Alyssa Carlson, a middle school ELL teacher in St. Paul, MN, is a participant in the National Endowment for the Humanities Summer Seminar. Carlson reflects on teaching majority-Hmong students and the challenges of finding curriculum for this population. The NEH Summer Seminar, co-taught by Chi-hui Yang (CAAM’s former Festival Director) and Jennifer Hayashida, is a seminar for K-12 teachers to learn more about using Asian American film and literature in their classrooms. CAAM is the largest distributor of Asian American films, with more than 200 titles. Check out CAAM’s Films for Educators for a list of titles we distribute.
My name is Alyssa Carlson, and I teach 6-8 grade ELL (English Language Learners) at HOPE Community Academy in St. Paul, MN. HOPE is a charter school aimed at students in the very large Hmong community in the Twin Cities, and our school is approximately 97% Hmong. My students are mostly of the 1.5 generation—born in America to new immigrant parents, or immigrants to America at a very young age.
Students at HOPE are very attuned to the Hmong culture. If you ask their favorite food, they’re more likely to say papaya salad than pizza. They start talking about the July 4th Hmong soccer tournament in March, and many of them study traditional dance or music. They also have Hmong language classes at school.
I applied to the NEH program because I feel that Asian Americans are often overlooked in the American school system, largely perpetuated by the “model minority” myth. The Hmong community is such a big, vital part of the Twin Cities—I was really anxious to talk about some ideas that were more theoretical and big-picture than the more immediate ones we discuss at school. It also didn’t hurt that New York City is one of my favorite places in the world to be.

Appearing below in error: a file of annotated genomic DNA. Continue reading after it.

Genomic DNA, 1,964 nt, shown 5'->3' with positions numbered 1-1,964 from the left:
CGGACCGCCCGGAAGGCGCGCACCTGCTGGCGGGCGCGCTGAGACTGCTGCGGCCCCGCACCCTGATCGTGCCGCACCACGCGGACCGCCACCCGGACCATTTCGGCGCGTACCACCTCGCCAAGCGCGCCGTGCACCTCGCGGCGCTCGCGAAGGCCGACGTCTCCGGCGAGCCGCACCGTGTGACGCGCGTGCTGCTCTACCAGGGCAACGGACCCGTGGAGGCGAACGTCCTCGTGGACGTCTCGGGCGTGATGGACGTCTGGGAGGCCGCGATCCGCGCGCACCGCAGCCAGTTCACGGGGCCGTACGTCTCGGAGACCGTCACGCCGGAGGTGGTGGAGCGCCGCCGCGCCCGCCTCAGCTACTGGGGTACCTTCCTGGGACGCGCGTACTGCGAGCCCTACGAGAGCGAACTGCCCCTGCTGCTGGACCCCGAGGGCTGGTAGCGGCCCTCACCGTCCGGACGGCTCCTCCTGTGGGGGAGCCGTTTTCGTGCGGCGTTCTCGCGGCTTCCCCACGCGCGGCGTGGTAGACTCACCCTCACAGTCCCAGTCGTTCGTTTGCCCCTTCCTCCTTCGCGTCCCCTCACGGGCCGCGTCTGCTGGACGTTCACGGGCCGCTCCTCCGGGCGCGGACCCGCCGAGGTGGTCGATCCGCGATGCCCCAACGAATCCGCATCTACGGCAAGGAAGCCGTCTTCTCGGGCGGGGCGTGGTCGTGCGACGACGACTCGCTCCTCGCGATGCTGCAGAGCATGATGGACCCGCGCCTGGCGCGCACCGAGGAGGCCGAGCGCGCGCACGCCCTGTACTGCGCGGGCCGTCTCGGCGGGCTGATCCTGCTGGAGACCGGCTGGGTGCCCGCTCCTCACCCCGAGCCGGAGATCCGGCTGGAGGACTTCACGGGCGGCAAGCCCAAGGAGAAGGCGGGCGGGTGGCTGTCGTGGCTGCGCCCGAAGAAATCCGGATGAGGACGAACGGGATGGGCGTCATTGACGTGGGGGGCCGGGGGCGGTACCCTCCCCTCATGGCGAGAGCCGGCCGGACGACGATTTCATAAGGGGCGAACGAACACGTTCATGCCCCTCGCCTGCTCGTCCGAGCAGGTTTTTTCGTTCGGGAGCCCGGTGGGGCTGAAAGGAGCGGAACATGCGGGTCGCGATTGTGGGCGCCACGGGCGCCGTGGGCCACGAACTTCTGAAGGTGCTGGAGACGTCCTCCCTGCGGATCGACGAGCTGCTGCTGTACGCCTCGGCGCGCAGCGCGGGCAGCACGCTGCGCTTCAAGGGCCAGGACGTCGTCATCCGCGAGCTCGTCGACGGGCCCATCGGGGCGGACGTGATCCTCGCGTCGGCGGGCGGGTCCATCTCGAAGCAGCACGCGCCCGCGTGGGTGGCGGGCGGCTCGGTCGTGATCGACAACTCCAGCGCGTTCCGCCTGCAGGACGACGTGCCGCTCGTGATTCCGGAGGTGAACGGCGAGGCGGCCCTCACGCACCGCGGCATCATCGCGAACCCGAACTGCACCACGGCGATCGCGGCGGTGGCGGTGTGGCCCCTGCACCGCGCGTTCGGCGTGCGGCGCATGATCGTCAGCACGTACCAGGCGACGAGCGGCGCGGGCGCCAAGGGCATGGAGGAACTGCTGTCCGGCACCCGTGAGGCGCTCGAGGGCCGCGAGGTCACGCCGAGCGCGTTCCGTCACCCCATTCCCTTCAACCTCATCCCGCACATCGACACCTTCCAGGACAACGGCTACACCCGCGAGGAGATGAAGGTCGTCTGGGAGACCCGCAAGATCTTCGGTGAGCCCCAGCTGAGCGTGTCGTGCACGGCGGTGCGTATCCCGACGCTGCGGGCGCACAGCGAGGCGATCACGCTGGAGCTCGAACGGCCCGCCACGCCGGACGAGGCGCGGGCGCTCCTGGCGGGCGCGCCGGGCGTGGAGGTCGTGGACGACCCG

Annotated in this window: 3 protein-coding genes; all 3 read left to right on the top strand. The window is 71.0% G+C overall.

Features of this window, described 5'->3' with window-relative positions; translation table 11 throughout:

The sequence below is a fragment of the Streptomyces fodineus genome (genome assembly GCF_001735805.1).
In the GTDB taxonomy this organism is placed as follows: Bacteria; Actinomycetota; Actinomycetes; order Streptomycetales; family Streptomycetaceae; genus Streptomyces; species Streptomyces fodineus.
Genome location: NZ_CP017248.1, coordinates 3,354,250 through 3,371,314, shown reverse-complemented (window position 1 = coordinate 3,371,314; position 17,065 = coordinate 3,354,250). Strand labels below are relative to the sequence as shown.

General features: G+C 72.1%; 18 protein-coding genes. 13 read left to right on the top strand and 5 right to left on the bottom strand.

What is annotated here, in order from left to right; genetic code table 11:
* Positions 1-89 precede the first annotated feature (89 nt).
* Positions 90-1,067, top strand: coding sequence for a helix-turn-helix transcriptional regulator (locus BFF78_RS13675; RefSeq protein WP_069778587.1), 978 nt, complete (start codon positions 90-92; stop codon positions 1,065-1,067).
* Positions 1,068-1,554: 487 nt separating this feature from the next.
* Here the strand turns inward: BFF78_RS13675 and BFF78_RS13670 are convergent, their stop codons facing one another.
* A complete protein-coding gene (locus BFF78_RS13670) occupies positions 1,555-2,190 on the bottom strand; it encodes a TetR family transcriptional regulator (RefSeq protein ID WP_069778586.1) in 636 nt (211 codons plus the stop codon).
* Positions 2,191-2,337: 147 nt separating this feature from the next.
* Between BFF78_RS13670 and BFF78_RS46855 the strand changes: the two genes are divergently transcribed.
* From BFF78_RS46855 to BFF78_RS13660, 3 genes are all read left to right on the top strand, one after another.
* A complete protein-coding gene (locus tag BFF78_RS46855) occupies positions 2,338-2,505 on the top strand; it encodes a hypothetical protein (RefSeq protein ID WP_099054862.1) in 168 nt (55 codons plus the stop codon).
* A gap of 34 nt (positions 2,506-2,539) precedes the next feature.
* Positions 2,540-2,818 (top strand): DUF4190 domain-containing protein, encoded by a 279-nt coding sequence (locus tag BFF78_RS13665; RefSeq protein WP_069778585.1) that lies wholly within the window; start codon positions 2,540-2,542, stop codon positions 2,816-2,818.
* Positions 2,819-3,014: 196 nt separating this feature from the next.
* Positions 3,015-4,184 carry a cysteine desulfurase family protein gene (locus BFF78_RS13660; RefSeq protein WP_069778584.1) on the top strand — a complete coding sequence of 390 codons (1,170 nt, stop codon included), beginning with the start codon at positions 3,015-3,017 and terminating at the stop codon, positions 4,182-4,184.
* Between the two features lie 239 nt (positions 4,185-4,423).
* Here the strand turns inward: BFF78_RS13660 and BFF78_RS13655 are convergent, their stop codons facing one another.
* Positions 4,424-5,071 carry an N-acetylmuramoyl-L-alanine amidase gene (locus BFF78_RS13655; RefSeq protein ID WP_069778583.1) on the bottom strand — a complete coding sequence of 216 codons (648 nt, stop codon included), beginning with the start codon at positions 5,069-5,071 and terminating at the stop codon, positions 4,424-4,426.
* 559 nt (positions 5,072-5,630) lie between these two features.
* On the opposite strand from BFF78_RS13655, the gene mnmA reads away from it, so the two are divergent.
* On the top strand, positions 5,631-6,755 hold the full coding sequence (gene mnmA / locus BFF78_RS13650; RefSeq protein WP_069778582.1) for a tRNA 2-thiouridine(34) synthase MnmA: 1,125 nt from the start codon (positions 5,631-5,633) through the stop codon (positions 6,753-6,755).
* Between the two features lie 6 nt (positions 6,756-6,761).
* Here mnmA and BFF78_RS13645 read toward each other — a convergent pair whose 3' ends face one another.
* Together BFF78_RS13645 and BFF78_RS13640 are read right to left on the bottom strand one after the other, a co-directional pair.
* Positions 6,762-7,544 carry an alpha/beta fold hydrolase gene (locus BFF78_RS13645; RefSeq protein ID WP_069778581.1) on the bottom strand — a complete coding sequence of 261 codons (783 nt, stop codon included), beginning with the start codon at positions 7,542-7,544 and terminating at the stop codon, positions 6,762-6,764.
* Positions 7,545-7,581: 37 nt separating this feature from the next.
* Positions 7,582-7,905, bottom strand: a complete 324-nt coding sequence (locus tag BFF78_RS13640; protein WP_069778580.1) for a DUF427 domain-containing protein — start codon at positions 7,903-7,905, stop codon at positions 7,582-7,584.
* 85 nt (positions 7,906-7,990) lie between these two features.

St. Paul, MN ELL teacher Alyssa Carlson.
I’m never surprised by the intelligence and dedication of teachers, but the extent of the intelligence and dedication in our classroom at Hunter College every day is really exciting and humbling. I was expecting to think, but each day I Think with a capital T. The biggest surprise is how exhausted I am by the evening, just because my brain has been working so hard in class.
I’ve taught very little Asian American literature before, and no film—teaching ELL isn’t always conducive to planning book-centered units. The only exception is a great, but sadly hard to find book, called Hey Hmong Girl, Whassup? This book was published as a dissertation as a few years ago, and is a book that past students have really related to. I wish it were more famous–there are a lot of Hmong speakers in US schools, and so few resources for and about them.
I’m absolutely going to work to bring in more Asian American materials for my classes this year. Many of the texts we’ve read in our seminar are a bit too challenging for middle school, but I’ve gotten so many resources, both from our program directors and my colleagues in the institute. I didn’t know how much I’ve been missing, and I wish I could go back to some of the classes I’ve taught and get a redo.
Beyond the films and literature we’ve been discussing, we’ve learned a lot about multimedia projects. I’d love to do some sort of filmmaking with my students this year! The thing that I hope most to bring back, though, is the idea that I’m a lifelong learner; you don’t stop growing intellectually when you’ve gotten a diploma, and that there’s always more to know.